Even after being diagnosed with terminal cancer in her mid-80s, volunteer Carole Means continued transcribing books into Braille for Spokane’s blind community.
Her life’s mission for more than 30 years, the 84-year-old only stopped transcribing earlier this year. She died Oct. 14.
Invented 180 years ago, Braille’s tactile writing system of raised dots allows those who are vision impaired to read. But transcribing textbooks, novels and other printed material can be prohibitively expensive for blind children and young adults getting an education.
Since teaching herself Braille in the early 1990s, Means was one of the few sighted and certified transcriptionists in Eastern Washington. She began volunteering at Father Palmer Memorial Braille Services in 1992, which was founded in the 1930s by an Episcopal priest to provide free educational material to blind or visually impaired Spokane children.
A few years later, the number of volunteers at the service fell, and it was folded into the Lilac Services for the Blind, where Means continued her uncompensated transcription work for three more decades.
According to Lilac Services executive director Cheryl Martin, Means averaged 12,000 to 14,000 pages of transcribed braille each year. For many of those years, Means was the only transcriber for the service and for Spokane.
“She did it because it mattered,” Martin said. “She developed a relationship with the students that she brailled for – oftentimes one that lasted long into adulthood.”
Martin recalled one student who went on to become a teacher.
Means continued to transcribe teaching material and students’ work into Braille for the student teacher working to become an instructor.
“Carole would go and sit in the classroom with her portable Braille writer and Braille everything she would need to be a student teacher and finish her degree,” Martin said.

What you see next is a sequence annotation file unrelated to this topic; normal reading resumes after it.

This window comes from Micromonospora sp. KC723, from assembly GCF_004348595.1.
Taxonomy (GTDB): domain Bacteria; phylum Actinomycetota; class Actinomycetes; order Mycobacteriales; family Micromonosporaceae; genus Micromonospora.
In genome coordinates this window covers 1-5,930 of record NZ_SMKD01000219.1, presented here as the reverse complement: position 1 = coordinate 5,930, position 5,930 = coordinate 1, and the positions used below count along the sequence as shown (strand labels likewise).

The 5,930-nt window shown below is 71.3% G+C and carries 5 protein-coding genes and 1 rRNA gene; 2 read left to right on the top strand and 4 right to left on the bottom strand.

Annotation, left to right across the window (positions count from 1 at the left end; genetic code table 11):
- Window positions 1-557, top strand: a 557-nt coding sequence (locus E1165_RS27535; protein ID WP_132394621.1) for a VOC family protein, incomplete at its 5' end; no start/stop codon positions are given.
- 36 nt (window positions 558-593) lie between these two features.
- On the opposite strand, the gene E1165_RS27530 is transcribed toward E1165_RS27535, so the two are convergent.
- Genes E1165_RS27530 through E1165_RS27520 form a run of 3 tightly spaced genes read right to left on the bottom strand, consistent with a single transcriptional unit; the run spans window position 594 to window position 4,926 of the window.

In a conversation with a hospice worker before her passing last month, Means recalled this incident.
“I sat in the corner and hand-Brailled the materials she needed for the day. At first, I was quite the curiosity for the students, but eventually I became a part of the woodwork, and they didn’t think anything of it,” she said, according to notes provided by the Means family. “Everything she needed to empower her to teach her first and second graders came through my hands.”
Prior to her life as a Braille transcriptionist, Means worked as a physical therapist and had four sons. After her divorce, Means moved to Jerusalem in the early 1980s and began caring for Palestinian children with physical disabilities through the Bethlehem Arab Society for Rehabilitation.
It was this volunteer work that first sparked her interest in serving the blind community, which she continued doing after returning to Spokane after several years.
“She was an amazing person. She came from very difficult circumstances, but overcame that to really do this work to help others – without being compensated for it,” said her son Chris Larson. “I admired her for that. She was always able to take what others might consider a bad hand into something really useful.”
Martin, who volunteered alongside Means for three decades, thinks of the woman as a mother.
“I loved Carole because we worked together so long and hard. Even though intellectually I knew it was not possible, you just think she’s going to keep coming. Keep coming through that door,” Martin said.
Even after being diagnosed with cancer, Means continued volunteering for the Lilac Services for the Blind, only stopping in January.
“Even after she was diagnosed with cancer, she still came in. If there was something that needed to be brailled, she came in even when she didn’t feel good,” Martin said.
In a 2007 Spokesman-Review article on the transcriptionist, Means said she would not retire from her work until she was 90.
“I consider it my blessing,” Means said at the time. “I believe in keeping busy and giving back to society. … It’s not what you get but what you give that will sustain you in the end.”